For the advocates of conservation and efficiency, it appears to be a good thing if GDP as measured in dollars increases while energy use decreases, but the only way that works is if America continues a 20 year long trend of sending its manufacturing enterprises somewhere else. Our GDP numbers might look okay if we keep employing lawyers, waiters, bankers, waitresses, consultants, and cooks here in the US. In a manufacturing enterprise, wages tend to be fairly high for everyone; a services based economy can have a higher average income with ever increasing disparity between the high income earners and the people who end up serving them.

Count me as someone who believes that more power is a good thing – especially when it is clean power that requires little material input because the fuel source is incredibly dense. Uranium, plutonium and thorium all contain at least 2 million times as much energy per unit mass as oil; they are abundant, available and able to be harnessed to do work for all people.

Please ask the people who celebrate the potential demise of large scale clean energy projects that have proven potential to provide people the power needed for increased work-driven prosperity for the next 60-80 years to explain how they can consider themselves to be liberals who ostensibly value the rights of all humans and fight for equality for women, minorities and the underprivileged.

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Paul O's picture
Paul O on Aug 8, 2010

I’m happy to read these thoughts from you, as they seem to mirror some of mine.

I have often argued in some other forums that we should not work to tie our selves to some “Green” or any other kind of Ideal in Energy Production.

Energy types and energy production should not be ideological mandated or prefered. What we need is for us to be able to produce prodigious amounts of Energy, prodigiously Safely, and at prodigiously Cheap rates.

It does sometimes seem that there are too many people with ideologically based outcomes preset in their minds, and too many others who hop on the currently trendy bandwagon, as it were.

If we are able to produce large amounts of safe energy regardless of the source, then we can rely on our ingenuity and creativity to see us the rest of the way into continued prosperity.

Karen Street's picture
Karen Street on Aug 9, 2010

I said some of this on Meredith’s post. So often I agree with what you say, but this post conflates misconceptions and valid points.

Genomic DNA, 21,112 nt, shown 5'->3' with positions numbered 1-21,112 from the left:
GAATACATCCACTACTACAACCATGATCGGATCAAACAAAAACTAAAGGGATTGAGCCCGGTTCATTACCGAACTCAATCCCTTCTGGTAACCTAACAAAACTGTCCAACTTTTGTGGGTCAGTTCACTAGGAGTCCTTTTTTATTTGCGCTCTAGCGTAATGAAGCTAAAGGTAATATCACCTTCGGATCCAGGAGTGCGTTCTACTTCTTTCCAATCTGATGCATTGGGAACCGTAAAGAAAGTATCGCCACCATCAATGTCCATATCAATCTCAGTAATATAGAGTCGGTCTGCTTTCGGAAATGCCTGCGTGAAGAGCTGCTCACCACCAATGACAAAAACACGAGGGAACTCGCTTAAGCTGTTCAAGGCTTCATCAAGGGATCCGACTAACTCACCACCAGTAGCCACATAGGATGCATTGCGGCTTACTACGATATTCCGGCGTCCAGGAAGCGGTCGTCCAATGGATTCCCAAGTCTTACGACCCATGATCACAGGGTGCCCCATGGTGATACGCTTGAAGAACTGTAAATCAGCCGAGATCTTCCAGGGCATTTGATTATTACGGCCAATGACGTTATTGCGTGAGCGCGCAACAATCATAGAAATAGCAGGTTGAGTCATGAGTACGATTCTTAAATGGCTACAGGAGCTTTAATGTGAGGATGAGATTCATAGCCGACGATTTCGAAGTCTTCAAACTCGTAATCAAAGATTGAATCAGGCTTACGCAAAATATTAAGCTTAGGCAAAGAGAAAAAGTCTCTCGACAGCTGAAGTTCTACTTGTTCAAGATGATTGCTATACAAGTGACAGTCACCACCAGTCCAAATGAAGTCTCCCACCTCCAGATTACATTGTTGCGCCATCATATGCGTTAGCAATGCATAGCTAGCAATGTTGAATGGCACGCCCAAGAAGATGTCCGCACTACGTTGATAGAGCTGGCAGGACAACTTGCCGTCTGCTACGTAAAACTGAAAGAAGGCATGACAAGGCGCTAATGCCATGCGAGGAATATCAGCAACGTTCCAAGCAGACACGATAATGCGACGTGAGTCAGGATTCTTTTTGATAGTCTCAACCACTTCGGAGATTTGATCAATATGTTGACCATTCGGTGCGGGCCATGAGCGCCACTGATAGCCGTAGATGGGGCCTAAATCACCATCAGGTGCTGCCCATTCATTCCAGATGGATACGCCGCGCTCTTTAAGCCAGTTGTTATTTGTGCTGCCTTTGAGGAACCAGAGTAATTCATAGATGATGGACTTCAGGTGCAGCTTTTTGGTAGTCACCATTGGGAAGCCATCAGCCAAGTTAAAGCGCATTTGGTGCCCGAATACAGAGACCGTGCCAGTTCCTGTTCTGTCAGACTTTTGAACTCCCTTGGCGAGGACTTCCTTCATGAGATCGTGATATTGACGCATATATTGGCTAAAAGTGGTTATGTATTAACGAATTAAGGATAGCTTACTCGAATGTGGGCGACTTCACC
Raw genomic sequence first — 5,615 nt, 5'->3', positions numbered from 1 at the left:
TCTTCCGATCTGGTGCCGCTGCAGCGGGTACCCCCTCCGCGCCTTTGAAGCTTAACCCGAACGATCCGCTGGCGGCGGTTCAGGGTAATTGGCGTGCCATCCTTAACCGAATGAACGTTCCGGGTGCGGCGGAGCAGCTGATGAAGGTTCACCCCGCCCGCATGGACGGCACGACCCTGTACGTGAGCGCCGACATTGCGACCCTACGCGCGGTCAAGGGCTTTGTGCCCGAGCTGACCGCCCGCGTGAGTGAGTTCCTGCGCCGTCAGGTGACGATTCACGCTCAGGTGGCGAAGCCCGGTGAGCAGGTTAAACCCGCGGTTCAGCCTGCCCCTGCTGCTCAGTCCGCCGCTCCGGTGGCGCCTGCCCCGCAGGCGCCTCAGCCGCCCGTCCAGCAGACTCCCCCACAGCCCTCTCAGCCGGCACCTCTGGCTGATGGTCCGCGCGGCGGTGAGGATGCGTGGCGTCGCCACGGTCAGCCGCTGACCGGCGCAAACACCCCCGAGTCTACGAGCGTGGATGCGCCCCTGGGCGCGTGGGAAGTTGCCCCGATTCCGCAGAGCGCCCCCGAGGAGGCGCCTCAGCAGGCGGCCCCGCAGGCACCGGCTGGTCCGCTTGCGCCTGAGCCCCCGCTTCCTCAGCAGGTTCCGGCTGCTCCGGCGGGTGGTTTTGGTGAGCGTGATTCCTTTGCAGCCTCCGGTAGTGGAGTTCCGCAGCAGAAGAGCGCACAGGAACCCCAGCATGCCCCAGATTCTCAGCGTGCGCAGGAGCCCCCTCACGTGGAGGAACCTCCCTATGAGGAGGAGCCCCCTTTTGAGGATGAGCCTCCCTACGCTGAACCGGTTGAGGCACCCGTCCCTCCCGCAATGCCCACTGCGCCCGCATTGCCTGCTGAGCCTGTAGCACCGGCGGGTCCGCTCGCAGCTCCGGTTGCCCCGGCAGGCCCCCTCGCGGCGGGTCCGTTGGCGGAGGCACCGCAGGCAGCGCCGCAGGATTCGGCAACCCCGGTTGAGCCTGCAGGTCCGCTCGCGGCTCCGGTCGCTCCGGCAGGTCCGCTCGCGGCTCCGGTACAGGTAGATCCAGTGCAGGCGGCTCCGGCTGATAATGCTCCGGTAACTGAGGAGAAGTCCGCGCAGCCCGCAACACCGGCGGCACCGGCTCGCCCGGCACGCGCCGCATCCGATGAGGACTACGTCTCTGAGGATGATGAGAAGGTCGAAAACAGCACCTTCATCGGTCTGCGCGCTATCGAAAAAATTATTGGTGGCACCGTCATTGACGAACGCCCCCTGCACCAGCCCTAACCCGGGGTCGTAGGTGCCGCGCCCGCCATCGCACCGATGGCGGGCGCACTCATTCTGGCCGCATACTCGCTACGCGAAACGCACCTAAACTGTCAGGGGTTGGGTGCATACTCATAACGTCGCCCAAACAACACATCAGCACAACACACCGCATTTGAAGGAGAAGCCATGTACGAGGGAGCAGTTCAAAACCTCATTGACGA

Mereditih points out an unmistakable correlation between wealth and energy, but there is not a direct correlation. One graph shows among countries with GDP per capita over $30k, kWh per capita is >2.5x greater for some than others. Some is perhaps explained by a displacement of energy use to imports, but much of it comes from different behaviors.

The need of the poor for energy is the first point made by the InterAcademy Council report, Lighting the Way: Toward a Sustainable Energy Future.

This is the point I begin with in my policy presentations.

However, there is another thread about energy use important to acknowledge: a lot of behavior in the wealthier countries is conspicuous consumption—larger cars and appliances than needed, leaving stuff on when it isn’t being used, driving when we can walk. This is true for both rich and poor first worlders. Neither I nor scientific and policy experts advocate for reduced energy use from an anti-nuclear power perspective. There is no way that all this energy can be supplied by nuclear power.

When Californians reduced electricity consumption 10% almost a decade ago, people surveyed said, I didn’t really do anything, just sometimes turn out the lights and turn the computer off at night. I suspect that for most of us, a 10% reduction can be accomplished without really doing much.

People in the rich world engage in behaviors that are not particularly healthy, such as spending large amounts of time in a car or airplane. Even as medicine continues to improve, there is concern that younger people will not live as long, due in large part to sedentary lifestyles.

The poor deserve access to clean energy. It also makes sense to use objects that require less energy, perhaps even using smaller cars, TVs, and refrigerators. And for those of us who routinely throw away huge amounts of food or leave stuff on instead of off or drive when we could walk (or at least carpool or take public transit), we could ask ourselves if there is really enough for so much waste.

We do agree that the energy we use should be clean, and that nuclear power is an important and attractive part of the solution.

I notice that often people find part of the solution and decide that is all that is needed. Unfortunately, expert analysis worries that many areas may become dustbowls this century, including the Mediterranean, including where I live in southwestern US/northern Mexico. Expert analysis sees finding enough solutions, fast enough, as difficult, close to impossible. This is not because science and policy experts are prejudiced against cheap, available energy including nuclear power.

There are advocates for nuclear power and advocates for reducing our energy use who say much that does not speak to my condition. This doesn’t make them wrong. I get my understanding from the peer-review community in order to understand the issues, not from those trying to sway public opinion.

Good luck in explaining the advantages of nuclear power to members of the public. Good luck in advocating for the right of the poor to energy. But you lose me when you aren’t clear that many in the US and elsewhere could cut consumption markedly without losing much, and many would benefit.